Maybe it is easier to give an answer if you read this article on engadget. Summary: a couple living in Indiana ordered ca. 2’700 items from Amazon, of a value USD 1.2 Mio. They reported Amazon that they want to return the products and got their money back. In fact they never returned anything and re-sold the items, making USD 750k over 2 years.

How did they do this? According to engadget:

The Finans created hundreds of false identities and fake accounts in order to pull off their scheme.

We know how great job Amazon is doing in terms of data quality and data management. And even then this fraud was possible by temporarily tricking out Amazon’s customer deduplication algorithms (a somewhat older article but still a good summary).

Reaching good data quality is a continuous work and not a one-time effort, not just for your company but also for key players like Amazon.


If you are working with data, from time to time you will be confronted with “multimaster” situations where the same kind of information (typically client, product, installed base etc. data) is managed in multiple systems in parallel.

Let me give you an example: one of my projects some years ago. Our goal was to cleanse and sustain high quality of master client data. The data was managed in a CRM system and other systems in parallel.

But why did our client have all these systems? Why didn’t they build just a single client management system? Didn’t they know that everything else was not good ab ovo?

Well, it is easy to make this statement now. But historically the story is a different one.

Some years back all business lines were happy with their own systems and processes. (Hands up how many of you have seen this…) Some of these business lines were even completely different companies. There was no valid business case justifying the integration of the client data.

Also different systems stored different information about the same client. For one business unit a client meant a corporate, for an other unit a private person.
The business requirements for the systems managing client data were captured in separate projects. One of the projects finished one year ago and one in the last century. Of course one of the systems was designed to serve the needs primarily e.g. of the sales team, the other system design concentrated on the marketing needs, and so on.
How many times, do you think the sales team spoke about the client during their project? I guess the client was the single central topic of most discussions. I would bet the same applies to the marketing project. Even if the two projects would have had run in parallel, the chances that the projects share the same understanding of the client in terms of processes and data is (at least in the real life) surprisingly small. Why? The respective project teams were responsible for their own scope and budget and had to decide what aspects of the client are in scope and which are not.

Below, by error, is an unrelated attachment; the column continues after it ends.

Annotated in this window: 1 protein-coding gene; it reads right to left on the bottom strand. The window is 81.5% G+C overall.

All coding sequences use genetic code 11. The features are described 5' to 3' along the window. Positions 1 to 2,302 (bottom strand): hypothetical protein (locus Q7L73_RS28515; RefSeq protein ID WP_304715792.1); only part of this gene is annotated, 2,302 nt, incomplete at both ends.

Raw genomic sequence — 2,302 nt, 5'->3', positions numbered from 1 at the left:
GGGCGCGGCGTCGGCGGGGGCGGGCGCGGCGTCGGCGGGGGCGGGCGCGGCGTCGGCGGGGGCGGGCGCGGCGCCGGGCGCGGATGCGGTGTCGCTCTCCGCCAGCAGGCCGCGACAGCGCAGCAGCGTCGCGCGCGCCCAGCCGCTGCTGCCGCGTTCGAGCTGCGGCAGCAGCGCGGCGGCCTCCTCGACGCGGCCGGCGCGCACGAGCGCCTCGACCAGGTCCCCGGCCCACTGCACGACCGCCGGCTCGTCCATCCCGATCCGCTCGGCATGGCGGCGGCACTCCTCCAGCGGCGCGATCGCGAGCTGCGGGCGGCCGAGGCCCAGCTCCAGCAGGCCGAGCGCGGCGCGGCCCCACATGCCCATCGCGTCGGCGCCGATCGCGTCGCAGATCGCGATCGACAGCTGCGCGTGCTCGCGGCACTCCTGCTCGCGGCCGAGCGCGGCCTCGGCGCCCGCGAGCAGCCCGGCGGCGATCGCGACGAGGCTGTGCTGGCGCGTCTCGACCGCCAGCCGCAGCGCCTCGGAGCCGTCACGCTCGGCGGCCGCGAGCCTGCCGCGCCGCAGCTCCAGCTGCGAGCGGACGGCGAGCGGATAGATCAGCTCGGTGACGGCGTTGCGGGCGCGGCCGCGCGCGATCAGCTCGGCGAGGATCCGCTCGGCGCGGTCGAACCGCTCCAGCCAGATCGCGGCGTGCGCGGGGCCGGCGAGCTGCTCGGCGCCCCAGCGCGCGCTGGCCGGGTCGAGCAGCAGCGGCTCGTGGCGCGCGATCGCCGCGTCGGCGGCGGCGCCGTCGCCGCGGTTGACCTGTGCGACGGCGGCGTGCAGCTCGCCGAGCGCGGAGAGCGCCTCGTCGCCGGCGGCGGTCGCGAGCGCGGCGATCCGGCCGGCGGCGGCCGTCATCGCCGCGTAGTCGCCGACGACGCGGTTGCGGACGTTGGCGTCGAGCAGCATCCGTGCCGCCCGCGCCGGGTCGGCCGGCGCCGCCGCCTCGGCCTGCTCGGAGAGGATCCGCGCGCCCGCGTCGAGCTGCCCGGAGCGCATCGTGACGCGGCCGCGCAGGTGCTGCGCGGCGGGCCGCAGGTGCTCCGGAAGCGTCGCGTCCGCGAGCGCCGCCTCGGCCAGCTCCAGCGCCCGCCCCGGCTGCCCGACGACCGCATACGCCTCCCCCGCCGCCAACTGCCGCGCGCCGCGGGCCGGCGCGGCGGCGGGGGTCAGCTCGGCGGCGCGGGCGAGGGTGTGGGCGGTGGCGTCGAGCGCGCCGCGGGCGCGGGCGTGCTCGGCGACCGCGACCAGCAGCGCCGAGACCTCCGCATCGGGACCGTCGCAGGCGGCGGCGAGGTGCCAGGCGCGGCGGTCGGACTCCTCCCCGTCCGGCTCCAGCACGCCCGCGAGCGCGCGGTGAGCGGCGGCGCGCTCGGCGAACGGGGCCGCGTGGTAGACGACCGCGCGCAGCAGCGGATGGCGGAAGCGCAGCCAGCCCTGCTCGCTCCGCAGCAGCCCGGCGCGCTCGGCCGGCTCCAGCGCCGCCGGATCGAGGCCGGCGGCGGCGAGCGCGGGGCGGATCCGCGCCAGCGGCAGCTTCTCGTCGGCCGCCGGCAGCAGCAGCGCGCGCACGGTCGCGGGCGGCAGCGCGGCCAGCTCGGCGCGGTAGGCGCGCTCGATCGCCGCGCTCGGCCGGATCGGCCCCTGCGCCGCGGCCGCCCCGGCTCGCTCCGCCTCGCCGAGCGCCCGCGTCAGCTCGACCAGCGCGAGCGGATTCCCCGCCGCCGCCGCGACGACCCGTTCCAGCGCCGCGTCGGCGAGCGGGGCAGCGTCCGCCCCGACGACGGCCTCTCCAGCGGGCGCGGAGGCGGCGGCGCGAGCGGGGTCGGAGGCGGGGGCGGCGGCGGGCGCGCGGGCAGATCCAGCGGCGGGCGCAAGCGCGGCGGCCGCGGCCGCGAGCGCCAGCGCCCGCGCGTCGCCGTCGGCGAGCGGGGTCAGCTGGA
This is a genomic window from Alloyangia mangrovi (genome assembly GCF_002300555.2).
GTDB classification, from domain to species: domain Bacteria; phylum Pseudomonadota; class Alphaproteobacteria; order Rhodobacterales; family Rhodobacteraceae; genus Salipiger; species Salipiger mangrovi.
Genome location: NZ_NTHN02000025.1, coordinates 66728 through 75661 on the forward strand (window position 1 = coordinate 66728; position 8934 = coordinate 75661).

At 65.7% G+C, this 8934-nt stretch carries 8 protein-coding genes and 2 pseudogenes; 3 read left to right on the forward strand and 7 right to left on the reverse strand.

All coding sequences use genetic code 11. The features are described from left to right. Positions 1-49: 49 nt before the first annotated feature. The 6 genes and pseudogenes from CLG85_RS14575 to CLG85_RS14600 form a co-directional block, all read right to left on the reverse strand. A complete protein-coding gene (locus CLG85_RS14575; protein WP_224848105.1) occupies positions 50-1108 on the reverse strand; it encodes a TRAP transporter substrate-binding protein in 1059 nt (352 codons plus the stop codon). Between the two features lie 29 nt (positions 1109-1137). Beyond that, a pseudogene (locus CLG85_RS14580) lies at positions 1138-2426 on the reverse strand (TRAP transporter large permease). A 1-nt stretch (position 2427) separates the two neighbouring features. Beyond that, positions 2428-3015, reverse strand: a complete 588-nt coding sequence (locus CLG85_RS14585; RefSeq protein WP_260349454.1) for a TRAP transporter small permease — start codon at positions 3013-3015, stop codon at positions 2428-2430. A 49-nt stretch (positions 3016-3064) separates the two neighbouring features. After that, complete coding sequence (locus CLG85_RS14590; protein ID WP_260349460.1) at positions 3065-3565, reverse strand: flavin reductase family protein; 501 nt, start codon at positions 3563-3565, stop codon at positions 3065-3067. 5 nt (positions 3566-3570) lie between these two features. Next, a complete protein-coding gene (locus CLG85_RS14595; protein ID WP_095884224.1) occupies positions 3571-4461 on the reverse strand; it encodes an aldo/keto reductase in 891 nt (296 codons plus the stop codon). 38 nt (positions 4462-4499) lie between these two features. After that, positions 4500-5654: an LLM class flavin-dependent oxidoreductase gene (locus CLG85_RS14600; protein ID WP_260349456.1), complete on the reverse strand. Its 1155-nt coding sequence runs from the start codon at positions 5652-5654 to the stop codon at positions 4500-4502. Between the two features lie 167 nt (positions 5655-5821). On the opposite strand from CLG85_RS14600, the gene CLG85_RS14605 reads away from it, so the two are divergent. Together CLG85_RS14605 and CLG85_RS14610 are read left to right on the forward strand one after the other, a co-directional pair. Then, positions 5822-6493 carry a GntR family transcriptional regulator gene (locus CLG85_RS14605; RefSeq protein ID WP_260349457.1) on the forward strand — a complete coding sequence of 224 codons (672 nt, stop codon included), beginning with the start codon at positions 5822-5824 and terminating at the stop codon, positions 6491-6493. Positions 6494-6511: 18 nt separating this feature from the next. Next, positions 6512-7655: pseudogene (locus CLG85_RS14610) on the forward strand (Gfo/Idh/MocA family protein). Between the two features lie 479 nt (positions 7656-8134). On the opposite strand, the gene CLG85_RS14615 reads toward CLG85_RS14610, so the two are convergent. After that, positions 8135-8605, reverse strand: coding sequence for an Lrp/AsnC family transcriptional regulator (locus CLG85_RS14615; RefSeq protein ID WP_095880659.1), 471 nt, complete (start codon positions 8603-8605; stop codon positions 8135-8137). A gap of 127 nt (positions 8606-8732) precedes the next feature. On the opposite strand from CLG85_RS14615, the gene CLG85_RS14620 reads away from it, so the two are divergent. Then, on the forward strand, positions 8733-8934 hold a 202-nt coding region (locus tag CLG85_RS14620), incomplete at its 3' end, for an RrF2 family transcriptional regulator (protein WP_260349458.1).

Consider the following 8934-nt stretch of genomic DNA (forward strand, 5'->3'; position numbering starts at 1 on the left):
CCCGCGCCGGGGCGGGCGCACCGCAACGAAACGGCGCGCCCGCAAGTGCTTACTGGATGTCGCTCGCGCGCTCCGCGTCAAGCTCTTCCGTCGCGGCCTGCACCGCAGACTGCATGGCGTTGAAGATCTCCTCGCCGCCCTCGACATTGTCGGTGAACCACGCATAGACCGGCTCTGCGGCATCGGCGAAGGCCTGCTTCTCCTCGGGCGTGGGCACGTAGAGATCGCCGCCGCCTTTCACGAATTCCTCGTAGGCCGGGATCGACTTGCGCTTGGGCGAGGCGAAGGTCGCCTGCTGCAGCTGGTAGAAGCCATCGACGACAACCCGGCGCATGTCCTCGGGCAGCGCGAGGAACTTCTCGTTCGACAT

Imagine the second project were started 2-3 years after finishing the first: how many people would participate in both projects? (Attrition rate.) Is the first project documented in a way that the knowledge gained can be reused in the second project? Well, usually not.

After the systems were finally created some teams were interested in more data their systems could manage. An easy and cost-efficient solution was to create some spreadsheet-tables to store some specific attributes in some special cases. The more so as this could work without involving any other business lines or IT. Anyhow the business team was under pressure and needed a solution ASAP – no time for lengthy discussions and no energy to convince the whole corporate.

Later times changed. Marketing and sales both wanted to have all client information stored and managed in a single, central place. The world has changed and there were dozens of viable business cases requiring to do so (up-selling, cross-selling, uniform communications, GDPR – just to name a few).
Of course designing the CRM the goal was to make it the single system managing client data. Sadly the task of collecting, cleansing and syncing already existing data was so huge that the integration was never fully finished in fact. Why? Because before the CRM implementation nobody integrated the client data in this depth in a permanent read-write manner and hence nobody had a realistic estimate on the complexity of this task.
When I joined the project the same client data was partially synchronized automatically, partially manually and partially… well, not at all.
The business processes were modified to work around this situation – somehow. There was a responsible person for the CRM system – but there was no single person responsible for the client data.

If you realize that this could be your organization as well, you might be right. This situation is more common then participants of an analytics conference would admit.

It is important to emphasise that a multimaster situation is usually a consequence of a series of valid business decisions.

This is especially interesting now when most companies want to exploit data in a more advanced way then before. Sadly with questionable data quality no really valuable analytics can be done.

In our project IT experts were working on finding a solution. They were trying to figure out e.g. why client types for marketing are entirely different from client types for sales. They involved business experts but somehow there was no agreement in sight.

In my view the root cause of data challenges lies within the business processes. In this project it was also not different: IT tried to solve a business problem – and it did not work out.

In the next blog entry we I will give you some insights what we did to get rid of this situation and how we managed to give business quality data.

Stay tuned!

(Please note: the above client situation is based on actual client projects. Some details were changed to comply with contractual obligations.)